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Ralph Hardy: An enduring legacy

By Joan Conrow

Many people knew biochemist Ralph W.F. Hardy by his work long before they ever met him. Hardy, who passed away peacefully earlier this month, was a pioneer in nitrogen fixation research and a leader in trying to bring the best science into public policy discussions related to agriculture and sustainability. 

Hardy was well-known as a scientist for developing the acetylene reduction assay. It measures the activity of an enzyme that bacteria use to capture nitrogen from the air, as a method for measuring nitrogen fixation in the field. He was a leader in Life Sciences research at DuPont, then headed the Boyce Thompson Institute for Plant Research in Ithaca, NY.  

In 1988 he co-founded the North American Agricultural Biotechnology Council, an organization primarily made up of research leaders at land grant universities. His goal was to provide a forum for discussing the interactions between new developments in biotechnology and agriculture. Hardy served as NABC president and guiding spirit from its founding until his death. 

“He was a terrific listener, a terrific advocate for good science,” said Michael Kahn, a professor at Washington State University and 2015-2016 NABC chair. “He felt it was very important to produce documents that described good science, and to have serious discussions about the various issues related to biotechnology.” 

As part of its activities, NABC sponsored provocative meetings and discussions that produced a set of highly relevant white papers and conference proceedings on such topics as the ethics and patenting of transgenic organisms, stewardship for the sustainability of genetically engineered crops and a vision of agricultural research and development for the 21st Century.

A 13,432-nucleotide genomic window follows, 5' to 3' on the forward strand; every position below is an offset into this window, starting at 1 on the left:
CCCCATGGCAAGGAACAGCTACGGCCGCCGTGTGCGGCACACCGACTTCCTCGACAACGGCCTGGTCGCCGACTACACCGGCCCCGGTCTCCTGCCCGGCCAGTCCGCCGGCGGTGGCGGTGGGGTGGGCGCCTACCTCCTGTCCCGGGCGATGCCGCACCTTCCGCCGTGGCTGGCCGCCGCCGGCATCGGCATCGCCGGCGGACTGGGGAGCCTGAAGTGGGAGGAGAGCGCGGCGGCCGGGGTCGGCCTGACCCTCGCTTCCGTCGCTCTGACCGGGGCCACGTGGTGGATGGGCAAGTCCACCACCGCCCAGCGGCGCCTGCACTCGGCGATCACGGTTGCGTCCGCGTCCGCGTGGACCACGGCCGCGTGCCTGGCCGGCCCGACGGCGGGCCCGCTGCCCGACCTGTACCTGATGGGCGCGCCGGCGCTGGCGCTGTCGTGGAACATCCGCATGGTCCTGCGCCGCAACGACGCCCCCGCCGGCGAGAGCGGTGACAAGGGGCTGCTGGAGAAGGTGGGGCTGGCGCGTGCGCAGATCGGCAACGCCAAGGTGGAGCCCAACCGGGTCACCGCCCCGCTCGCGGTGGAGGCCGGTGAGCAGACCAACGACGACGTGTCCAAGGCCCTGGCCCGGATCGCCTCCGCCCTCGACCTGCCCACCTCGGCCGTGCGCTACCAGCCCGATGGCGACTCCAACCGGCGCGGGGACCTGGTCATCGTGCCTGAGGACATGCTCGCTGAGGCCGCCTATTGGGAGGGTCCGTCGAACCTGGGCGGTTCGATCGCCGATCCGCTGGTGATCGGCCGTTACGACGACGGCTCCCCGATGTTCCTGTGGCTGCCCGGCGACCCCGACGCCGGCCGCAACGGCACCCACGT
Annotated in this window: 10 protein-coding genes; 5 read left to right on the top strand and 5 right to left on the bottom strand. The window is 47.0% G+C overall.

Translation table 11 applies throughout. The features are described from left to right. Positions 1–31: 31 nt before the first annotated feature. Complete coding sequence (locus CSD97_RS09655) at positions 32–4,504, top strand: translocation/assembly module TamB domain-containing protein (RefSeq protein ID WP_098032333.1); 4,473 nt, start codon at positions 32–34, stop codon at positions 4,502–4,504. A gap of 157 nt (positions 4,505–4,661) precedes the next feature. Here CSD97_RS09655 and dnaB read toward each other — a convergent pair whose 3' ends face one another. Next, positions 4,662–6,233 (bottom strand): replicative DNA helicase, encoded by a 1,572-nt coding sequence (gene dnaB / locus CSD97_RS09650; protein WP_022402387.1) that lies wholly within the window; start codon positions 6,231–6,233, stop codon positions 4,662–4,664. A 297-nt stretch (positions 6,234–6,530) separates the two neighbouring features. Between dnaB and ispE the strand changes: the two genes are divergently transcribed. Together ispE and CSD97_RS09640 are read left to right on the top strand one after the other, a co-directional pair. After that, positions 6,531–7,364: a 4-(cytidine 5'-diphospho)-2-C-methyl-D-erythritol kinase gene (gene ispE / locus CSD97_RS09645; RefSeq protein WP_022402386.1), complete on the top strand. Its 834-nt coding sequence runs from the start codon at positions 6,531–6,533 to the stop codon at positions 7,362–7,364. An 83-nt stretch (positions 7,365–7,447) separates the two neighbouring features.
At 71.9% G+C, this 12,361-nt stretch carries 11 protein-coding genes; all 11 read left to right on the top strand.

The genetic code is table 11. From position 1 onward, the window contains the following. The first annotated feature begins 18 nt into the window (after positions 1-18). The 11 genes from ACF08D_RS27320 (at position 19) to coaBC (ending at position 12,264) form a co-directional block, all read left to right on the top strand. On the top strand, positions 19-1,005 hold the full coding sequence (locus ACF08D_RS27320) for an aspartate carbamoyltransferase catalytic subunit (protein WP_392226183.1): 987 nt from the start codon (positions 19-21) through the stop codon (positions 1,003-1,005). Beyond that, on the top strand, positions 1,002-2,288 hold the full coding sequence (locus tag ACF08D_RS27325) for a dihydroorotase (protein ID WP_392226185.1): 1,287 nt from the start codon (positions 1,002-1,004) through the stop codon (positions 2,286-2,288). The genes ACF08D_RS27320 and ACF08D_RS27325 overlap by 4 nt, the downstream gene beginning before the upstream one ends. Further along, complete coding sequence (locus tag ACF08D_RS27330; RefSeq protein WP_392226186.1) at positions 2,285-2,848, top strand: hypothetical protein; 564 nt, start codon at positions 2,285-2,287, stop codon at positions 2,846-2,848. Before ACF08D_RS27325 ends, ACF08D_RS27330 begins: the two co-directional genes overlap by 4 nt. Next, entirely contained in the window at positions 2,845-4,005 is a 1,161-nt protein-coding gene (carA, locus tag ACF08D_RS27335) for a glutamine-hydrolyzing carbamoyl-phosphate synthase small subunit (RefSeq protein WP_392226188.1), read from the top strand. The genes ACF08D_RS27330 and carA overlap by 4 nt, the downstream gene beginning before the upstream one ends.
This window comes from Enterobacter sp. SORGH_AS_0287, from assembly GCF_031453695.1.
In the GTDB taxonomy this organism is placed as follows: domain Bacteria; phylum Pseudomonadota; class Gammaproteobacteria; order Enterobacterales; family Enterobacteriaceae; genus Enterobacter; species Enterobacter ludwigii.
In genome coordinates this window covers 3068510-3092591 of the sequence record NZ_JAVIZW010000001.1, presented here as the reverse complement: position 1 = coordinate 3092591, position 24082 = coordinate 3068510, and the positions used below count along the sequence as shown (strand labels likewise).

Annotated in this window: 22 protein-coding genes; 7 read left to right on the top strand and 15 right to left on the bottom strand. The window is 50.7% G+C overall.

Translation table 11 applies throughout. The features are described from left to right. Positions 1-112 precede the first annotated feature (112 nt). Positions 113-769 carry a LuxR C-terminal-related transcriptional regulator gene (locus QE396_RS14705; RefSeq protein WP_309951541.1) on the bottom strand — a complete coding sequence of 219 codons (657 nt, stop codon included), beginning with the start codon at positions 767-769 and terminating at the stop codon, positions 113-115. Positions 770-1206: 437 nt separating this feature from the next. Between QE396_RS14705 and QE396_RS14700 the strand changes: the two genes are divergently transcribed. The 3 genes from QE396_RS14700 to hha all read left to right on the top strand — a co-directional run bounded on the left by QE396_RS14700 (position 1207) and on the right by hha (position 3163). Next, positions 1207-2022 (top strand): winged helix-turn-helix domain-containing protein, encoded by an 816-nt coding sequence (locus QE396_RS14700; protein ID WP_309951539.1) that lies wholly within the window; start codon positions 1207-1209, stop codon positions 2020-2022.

Similarly, the Alliance for Science was created in 2014 to support effective science communication in the use of biotechnology to address climate change and achieve sustainable agriculture and a safer, more secure food supply. Part of that vision — and an extension of Hardy's work — calls for reducing agriculture's impact on the environment, especially by improving crop yields without the extensive application of nitrogen fertilizers.

“The nitrogen problem is one of the biggest contributors to agriculture's footprint on climate,” said Alliance for Science Director Sarah Evanega, who got her start as a plant science student in the field of nitrogen fixation. 

“The holy grail of nitrogen fixation research for many has always been to try to engineer non-leguminous plants to also be able to associate with nitrogen-fixing bacteria, including important crops like maize, which need immense amounts of nitrogen fertilizer,” Evanega said.. “The ENSA (Engineering Nitrogen Symbiosis for Africa) project is taking on that challenge in a big way, which is one reason why the Alliance is focusing on it in upcoming months as part of our 'climate for change' initiative.” 

In addition to emphasizing agriculture as it relates to climate change, the Alliance is actively building a global network of champions who are bringing science into discussions about biotechnology in their own communities. The 2016 cohort of Global Leadership Fellows arrives this week on the Ithaca campus.

The NABC leadership and Hardy's family have encouraged memorial donations be directed to the Alliance for Science in recognition of its efforts, which align well with Hardy's work as a scientist and science leader. 

“The possibility of using better science to improve agriculture was his passion, since agriculture is very resource-intensive and it is a fundamental human activity,” Kahn said.

“In life, and now death, Dr. Hardy is an inspiration for the Alliance for Science,” Evanega said. “We are deeply honored that donations in his memory will benefit our global communications work on behalf of agricultural biotechnology.”

“Ralph was dynamic and visionary, especially in the area of biotechnology,” Kahn said. “He had enthusiasm and he had a mission: Let's get the good science out there for people to talk about. Let's try to make it useful.”

It's a mission that will continue to be pursued by those who knew and respected Hardy and his pioneering work in the fields of biochemistry, physiology and agronomy.

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